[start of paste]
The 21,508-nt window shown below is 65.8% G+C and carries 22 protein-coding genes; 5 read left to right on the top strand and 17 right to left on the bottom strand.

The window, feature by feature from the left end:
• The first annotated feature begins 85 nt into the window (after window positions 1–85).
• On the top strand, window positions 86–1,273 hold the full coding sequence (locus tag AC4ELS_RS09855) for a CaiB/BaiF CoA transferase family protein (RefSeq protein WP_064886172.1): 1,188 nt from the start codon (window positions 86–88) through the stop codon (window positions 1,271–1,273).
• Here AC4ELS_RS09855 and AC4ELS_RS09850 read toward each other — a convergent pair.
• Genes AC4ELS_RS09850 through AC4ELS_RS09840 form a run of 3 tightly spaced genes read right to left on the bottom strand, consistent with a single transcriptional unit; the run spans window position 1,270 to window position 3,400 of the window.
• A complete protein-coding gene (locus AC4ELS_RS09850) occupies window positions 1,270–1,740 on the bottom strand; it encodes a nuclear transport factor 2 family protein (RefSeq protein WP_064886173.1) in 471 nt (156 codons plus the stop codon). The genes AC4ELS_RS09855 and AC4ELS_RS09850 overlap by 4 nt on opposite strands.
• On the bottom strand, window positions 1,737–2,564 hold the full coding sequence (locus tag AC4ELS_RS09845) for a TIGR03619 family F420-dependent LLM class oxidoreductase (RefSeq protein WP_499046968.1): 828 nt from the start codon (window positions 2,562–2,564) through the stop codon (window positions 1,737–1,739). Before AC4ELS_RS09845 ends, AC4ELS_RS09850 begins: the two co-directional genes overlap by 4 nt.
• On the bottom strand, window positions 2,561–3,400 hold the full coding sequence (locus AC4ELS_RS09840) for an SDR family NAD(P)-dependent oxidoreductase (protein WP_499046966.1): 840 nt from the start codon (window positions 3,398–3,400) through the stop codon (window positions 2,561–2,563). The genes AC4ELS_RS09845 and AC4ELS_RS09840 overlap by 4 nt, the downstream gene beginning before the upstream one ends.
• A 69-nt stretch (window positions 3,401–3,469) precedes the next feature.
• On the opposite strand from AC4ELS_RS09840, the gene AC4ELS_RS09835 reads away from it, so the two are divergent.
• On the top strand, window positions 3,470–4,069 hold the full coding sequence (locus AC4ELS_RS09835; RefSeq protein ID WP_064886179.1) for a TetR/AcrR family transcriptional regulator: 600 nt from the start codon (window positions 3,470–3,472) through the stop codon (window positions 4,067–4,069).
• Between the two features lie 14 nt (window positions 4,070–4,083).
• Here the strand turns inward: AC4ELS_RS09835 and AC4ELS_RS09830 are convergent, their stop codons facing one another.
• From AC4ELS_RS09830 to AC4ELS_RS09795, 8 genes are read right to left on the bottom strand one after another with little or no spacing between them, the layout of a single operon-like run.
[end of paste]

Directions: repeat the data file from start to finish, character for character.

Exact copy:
The 21,508-nt window shown below is 65.8% G+C and carries 22 protein-coding genes; 5 read left to right on the top strand and 17 right to left on the bottom strand.

The window, feature by feature from the left end:
• The first annotated feature begins 85 nt into the window (after window positions 1–85).
• On the top strand, window positions 86–1,273 hold the full coding sequence (locus tag AC4ELS_RS09855) for a CaiB/BaiF CoA transferase family protein (RefSeq protein WP_064886172.1): 1,188 nt from the start codon (window positions 86–88) through the stop codon (window positions 1,271–1,273).
• Here AC4ELS_RS09855 and AC4ELS_RS09850 read toward each other — a convergent pair.
• Genes AC4ELS_RS09850 through AC4ELS_RS09840 form a run of 3 tightly spaced genes read right to left on the bottom strand, consistent with a single transcriptional unit; the run spans window position 1,270 to window position 3,400 of the window.
• A complete protein-coding gene (locus AC4ELS_RS09850) occupies window positions 1,270–1,740 on the bottom strand; it encodes a nuclear transport factor 2 family protein (RefSeq protein WP_064886173.1) in 471 nt (156 codons plus the stop codon). The genes AC4ELS_RS09855 and AC4ELS_RS09850 overlap by 4 nt on opposite strands.
• On the bottom strand, window positions 1,737–2,564 hold the full coding sequence (locus tag AC4ELS_RS09845) for a TIGR03619 family F420-dependent LLM class oxidoreductase (RefSeq protein WP_499046968.1): 828 nt from the start codon (window positions 2,562–2,564) through the stop codon (window positions 1,737–1,739). Before AC4ELS_RS09845 ends, AC4ELS_RS09850 begins: the two co-directional genes overlap by 4 nt.
• On the bottom strand, window positions 2,561–3,400 hold the full coding sequence (locus AC4ELS_RS09840) for an SDR family NAD(P)-dependent oxidoreductase (protein WP_499046966.1): 840 nt from the start codon (window positions 3,398–3,400) through the stop codon (window positions 2,561–2,563). The genes AC4ELS_RS09845 and AC4ELS_RS09840 overlap by 4 nt, the downstream gene beginning before the upstream one ends.
• A 69-nt stretch (window positions 3,401–3,469) precedes the next feature.
• On the opposite strand from AC4ELS_RS09840, the gene AC4ELS_RS09835 reads away from it, so the two are divergent.
• On the top strand, window positions 3,470–4,069 hold the full coding sequence (locus AC4ELS_RS09835; RefSeq protein ID WP_064886179.1) for a TetR/AcrR family transcriptional regulator: 600 nt from the start codon (window positions 3,470–3,472) through the stop codon (window positions 4,067–4,069).
• Between the two features lie 14 nt (window positions 4,070–4,083).
• Here the strand turns inward: AC4ELS_RS09835 and AC4ELS_RS09830 are convergent, their stop codons facing one another.
• From AC4ELS_RS09830 to AC4ELS_RS09795, 8 genes are read right to left on the bottom strand one after another with little or no spacing between them, the layout of a single operon-like run.